There is also some debate about the amount of energy used to train the systems, but these costs are low compared to general power use. The computing industry uses a huge amount of energy for general activities such as entertainment, administration, etc., so a little used for next generation technology is a drop in the ocean. However newer models are designed to use less energy.
Class and Progress
Most mainstream articles about AI start with an alarming ‘end of civilisation’ quote, often from someone like Elon Musk. In the case of computing, the new technology has been changing working-class jobs for decades, but that has been promoted by the media as thrilling progress. Now that typical middle-class jobs like journalist, academic or lawyer might be affected, existential dread is promoted instead. More academic studies of potential threats from AI include the influential book Superintelligence by Nick Bostrom (Bostrom ref).
Generating Computer Code
Warning: Can produce insecure code. Always tell it to make secure code. Check if you don’t know.
Using generators for code is also a big area now, with GPT-4 scoring 10/10 on programming employment tests at expert level. Although it still needs guidance and reviewing, generators code clearly and also add comments, and can explain their steps, which makes it useful to beginners and experts alike. It speeds up code production from hours to minutes.
In the AI Creative Writing Anthology which I recently edited, Brian Reffin Smith, the winner of the many electronic art prizes and a member of Computer Arts Society, has an imaginary chat between ELIZA, the first computer therapist, and Karl Marx’s statements in the Communist Manifesto. He then later asked ChatGPT to produce a new version of the ELIZA code with many extensions for art assessment, which is now available to view only, on Facebook (Brian Reffin Smith ref.).
I have used GPT-4 to code modern versions of my old generative art, originally written in BASIC.
AI code assistants like Copilot from Microsoft using GPT3 can be run with Python and other languages. Already up to half of Python code is produced by the Copilot assistant. (Copilot ref.) If this is true of course.
Before we go onto the speakers, I will run through some other areas.
Ambient Art – Personalized Content Creation
There is a field of ambient art and literature where people generate for fun, as a pastime, with no intention to create a final product. Interesting outputs such as generated images, memes or poems and lyrics might be deleted after creation, kept private or shared on social media (Ambient Art ref.).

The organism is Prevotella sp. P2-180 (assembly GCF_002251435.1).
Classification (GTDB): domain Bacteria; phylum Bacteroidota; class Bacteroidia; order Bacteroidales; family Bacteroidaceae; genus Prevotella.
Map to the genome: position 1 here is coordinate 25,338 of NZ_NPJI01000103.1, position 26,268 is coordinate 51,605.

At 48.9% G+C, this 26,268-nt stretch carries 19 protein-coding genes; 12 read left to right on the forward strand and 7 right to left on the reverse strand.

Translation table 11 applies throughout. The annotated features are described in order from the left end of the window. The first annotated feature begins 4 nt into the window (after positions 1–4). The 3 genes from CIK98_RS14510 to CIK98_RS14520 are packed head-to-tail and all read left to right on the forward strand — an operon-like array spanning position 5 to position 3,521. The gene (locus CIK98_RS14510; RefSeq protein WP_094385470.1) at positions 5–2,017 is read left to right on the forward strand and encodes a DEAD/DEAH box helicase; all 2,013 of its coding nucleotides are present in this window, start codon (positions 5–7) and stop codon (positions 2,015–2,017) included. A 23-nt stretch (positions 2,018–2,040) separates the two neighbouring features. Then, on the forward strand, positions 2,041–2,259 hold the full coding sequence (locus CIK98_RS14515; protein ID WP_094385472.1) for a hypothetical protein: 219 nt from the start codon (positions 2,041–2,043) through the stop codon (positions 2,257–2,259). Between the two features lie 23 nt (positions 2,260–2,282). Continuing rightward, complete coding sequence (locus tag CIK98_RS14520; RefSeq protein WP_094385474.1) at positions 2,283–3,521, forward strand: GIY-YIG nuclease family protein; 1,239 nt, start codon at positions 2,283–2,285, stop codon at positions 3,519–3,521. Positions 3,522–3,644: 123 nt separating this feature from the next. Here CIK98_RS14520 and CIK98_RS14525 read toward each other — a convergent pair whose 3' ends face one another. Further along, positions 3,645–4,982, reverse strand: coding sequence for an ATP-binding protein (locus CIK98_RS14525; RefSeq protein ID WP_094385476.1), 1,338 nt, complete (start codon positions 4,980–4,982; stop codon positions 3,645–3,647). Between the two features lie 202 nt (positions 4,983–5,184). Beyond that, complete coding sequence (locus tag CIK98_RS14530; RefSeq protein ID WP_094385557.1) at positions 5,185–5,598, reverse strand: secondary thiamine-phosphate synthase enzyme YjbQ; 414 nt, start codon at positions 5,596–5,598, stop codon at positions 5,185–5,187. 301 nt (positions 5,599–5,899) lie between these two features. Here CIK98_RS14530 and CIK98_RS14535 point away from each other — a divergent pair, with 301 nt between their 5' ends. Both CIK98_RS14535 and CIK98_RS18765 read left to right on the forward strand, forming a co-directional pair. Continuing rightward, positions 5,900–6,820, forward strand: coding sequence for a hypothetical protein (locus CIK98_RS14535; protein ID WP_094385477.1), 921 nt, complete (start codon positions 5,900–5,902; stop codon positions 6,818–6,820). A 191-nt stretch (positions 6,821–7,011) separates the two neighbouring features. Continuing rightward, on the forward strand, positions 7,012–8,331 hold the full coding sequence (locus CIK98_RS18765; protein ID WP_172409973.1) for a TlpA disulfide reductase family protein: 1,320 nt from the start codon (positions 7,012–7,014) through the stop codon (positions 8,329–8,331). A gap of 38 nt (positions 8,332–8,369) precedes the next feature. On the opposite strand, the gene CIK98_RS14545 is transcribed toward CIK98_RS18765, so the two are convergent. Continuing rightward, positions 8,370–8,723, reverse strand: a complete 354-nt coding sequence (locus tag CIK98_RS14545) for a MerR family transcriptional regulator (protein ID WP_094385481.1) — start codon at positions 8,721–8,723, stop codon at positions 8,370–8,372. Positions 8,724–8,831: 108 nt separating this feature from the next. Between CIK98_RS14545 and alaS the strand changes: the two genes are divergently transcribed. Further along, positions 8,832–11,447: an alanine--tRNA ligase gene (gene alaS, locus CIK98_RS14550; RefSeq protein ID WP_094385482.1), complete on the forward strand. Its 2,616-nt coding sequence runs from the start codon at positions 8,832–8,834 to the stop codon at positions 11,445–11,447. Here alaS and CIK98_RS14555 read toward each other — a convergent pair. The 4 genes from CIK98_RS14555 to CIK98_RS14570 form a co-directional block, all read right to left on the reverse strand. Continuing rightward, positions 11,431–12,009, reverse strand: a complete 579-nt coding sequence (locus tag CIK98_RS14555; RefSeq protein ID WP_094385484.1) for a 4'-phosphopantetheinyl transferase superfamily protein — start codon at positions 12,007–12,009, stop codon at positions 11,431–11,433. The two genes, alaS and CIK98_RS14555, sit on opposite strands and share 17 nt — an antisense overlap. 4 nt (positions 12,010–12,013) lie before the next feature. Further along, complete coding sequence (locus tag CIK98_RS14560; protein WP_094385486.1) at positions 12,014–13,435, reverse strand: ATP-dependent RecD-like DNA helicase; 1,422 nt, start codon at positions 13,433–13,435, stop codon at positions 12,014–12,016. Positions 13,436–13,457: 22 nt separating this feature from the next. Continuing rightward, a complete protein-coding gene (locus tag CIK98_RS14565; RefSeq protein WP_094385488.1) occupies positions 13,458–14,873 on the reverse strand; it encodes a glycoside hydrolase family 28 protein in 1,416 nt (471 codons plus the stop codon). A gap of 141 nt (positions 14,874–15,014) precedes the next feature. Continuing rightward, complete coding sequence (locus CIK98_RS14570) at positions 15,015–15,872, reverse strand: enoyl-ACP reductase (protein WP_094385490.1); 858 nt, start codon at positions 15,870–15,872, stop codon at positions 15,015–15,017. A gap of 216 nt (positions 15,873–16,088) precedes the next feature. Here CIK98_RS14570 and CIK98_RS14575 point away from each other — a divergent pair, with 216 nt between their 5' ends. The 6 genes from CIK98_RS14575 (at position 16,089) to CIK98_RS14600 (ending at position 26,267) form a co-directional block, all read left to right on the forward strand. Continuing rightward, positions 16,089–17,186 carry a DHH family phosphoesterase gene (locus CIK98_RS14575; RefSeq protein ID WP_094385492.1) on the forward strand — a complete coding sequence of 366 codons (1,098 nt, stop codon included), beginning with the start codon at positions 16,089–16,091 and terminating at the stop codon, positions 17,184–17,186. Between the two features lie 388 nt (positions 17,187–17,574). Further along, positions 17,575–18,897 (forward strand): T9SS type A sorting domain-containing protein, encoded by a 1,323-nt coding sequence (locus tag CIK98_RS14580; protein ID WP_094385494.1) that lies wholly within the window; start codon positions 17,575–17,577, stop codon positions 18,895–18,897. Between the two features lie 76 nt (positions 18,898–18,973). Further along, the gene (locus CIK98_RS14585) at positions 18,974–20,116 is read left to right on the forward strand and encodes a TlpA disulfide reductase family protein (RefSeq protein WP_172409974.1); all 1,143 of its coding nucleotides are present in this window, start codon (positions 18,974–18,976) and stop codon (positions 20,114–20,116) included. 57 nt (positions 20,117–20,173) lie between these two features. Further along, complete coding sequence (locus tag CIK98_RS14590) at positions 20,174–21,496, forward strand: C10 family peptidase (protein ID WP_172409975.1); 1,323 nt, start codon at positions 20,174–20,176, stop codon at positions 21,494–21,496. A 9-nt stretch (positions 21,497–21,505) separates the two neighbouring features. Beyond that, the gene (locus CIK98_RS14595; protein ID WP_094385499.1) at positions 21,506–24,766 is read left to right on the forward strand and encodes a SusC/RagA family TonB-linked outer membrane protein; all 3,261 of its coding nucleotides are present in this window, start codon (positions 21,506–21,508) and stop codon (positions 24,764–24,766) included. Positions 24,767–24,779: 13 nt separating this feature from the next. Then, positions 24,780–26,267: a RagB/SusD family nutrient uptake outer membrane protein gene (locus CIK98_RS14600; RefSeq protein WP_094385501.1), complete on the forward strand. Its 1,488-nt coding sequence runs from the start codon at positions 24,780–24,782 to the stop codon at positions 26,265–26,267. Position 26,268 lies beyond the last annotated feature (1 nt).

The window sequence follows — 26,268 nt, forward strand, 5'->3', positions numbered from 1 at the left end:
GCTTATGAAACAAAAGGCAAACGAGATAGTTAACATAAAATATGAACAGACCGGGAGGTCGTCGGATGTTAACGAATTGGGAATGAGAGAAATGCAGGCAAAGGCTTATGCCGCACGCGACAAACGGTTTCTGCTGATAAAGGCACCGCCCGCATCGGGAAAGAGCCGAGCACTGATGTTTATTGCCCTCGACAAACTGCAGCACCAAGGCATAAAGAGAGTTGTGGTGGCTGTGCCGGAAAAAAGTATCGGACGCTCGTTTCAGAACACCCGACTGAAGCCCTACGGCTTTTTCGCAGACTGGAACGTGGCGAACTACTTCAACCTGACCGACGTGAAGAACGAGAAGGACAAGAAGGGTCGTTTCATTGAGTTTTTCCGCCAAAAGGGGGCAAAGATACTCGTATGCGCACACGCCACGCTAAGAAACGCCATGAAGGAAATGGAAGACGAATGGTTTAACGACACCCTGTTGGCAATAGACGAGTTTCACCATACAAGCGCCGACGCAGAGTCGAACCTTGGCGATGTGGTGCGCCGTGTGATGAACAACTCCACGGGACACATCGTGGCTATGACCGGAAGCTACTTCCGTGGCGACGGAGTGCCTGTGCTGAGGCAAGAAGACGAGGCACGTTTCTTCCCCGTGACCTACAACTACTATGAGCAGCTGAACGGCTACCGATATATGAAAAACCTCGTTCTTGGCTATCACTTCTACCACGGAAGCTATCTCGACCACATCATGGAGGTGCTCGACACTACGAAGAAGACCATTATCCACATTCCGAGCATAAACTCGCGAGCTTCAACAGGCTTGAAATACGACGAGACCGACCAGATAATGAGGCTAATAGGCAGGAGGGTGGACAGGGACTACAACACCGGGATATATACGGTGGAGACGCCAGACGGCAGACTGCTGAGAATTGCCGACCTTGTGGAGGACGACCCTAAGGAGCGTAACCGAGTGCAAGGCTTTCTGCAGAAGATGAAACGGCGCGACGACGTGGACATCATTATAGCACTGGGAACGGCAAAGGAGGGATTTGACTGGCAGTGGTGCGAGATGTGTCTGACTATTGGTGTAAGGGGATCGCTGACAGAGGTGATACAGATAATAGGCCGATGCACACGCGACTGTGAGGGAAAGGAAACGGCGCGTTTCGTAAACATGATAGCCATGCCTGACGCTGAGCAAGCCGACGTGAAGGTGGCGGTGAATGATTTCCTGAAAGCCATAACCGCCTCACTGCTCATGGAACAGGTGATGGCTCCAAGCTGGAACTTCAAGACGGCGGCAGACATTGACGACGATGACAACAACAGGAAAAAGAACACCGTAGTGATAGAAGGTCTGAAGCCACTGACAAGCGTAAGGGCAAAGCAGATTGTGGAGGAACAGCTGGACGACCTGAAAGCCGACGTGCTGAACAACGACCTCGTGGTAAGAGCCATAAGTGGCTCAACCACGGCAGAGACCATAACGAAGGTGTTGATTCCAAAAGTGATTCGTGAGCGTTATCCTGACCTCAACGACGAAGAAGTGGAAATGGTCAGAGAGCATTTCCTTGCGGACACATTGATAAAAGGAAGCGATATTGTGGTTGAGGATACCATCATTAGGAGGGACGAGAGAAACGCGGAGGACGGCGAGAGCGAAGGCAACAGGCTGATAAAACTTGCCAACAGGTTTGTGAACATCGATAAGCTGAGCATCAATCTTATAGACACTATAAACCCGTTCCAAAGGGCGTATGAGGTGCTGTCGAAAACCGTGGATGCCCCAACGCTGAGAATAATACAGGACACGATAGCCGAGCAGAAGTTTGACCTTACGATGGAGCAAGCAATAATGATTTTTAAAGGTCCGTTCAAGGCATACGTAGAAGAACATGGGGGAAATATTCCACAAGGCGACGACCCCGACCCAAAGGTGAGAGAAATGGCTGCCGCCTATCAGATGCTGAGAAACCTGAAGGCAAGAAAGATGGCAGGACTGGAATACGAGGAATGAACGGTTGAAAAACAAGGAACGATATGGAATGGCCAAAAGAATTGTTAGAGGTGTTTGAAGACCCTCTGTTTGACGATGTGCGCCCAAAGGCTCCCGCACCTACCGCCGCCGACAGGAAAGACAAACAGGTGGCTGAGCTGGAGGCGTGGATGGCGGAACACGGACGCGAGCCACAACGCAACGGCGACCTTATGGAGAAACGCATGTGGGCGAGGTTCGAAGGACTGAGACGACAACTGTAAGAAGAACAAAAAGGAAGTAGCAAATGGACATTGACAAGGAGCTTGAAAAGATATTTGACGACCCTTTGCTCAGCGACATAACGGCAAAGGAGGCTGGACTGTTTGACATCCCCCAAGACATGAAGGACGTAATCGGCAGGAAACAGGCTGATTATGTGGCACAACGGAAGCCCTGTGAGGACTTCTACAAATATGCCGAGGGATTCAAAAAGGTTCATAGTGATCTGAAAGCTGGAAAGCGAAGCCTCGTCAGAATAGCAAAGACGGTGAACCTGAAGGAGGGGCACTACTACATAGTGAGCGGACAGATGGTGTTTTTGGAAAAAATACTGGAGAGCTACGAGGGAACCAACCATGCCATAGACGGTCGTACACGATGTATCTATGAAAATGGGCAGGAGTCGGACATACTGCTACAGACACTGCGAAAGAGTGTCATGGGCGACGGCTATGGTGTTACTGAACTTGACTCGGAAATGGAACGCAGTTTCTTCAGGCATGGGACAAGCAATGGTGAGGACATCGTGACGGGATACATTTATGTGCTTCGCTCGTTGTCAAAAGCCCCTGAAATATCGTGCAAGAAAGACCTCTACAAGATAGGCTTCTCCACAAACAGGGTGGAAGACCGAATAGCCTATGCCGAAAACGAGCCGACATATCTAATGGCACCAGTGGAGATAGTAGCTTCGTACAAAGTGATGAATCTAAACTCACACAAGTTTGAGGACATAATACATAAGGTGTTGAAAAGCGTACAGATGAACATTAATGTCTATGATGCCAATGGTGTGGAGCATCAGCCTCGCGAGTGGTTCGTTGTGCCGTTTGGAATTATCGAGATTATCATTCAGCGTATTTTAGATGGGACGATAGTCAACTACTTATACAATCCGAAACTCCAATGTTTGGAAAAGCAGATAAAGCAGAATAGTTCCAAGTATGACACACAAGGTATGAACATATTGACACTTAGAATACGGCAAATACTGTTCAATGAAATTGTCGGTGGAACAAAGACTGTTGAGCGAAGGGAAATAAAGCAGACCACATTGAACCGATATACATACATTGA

AI can also be used in game environments to create dialogue, descriptions, control characters, generate scenes, and control plot lines (Games ref.)
Creativity of Older Generative Systems
Many commentators have commented that the older generators such as GPT-2 or the Open Source GPT-J 6B are more useful for stimulating creativity, as the outputs are more randomised, which was the point of old experimental systems such as Dada’s ‘Exquisite Corpse’ or William Burroughs ‘Cut-ups’. The older generators are also easier to fine-tune with one’s own work.
However with newer systems from ChapGPT onwards, you can just ask it to rewrite text in the style of James Joyce, or Irvine Welsh, etc., or put in a sample of your own prose for it to copy the style from.
The newer models are usually controlled with something called prompt programming to get a specific output.
Creativity Assistance & Creativity Support Tools
It is worth noting that nowadays many artists use AI for part of their work process rather than all, perhaps for creative ideas or copy writing. The generators can be seen as expert assistants ready to do any task, a bit like a ghostwriter or art team.
I have a hybrid generator and editor Story Live, which I made along with Fabrice Bellard using his Open Source Text Synth. This is freely available, and also has a Text to Image generator and Translation (Story Software ref.).
There are many attempts to create a novel-writing AI system, but we do not examine those here. Some of these are in the references.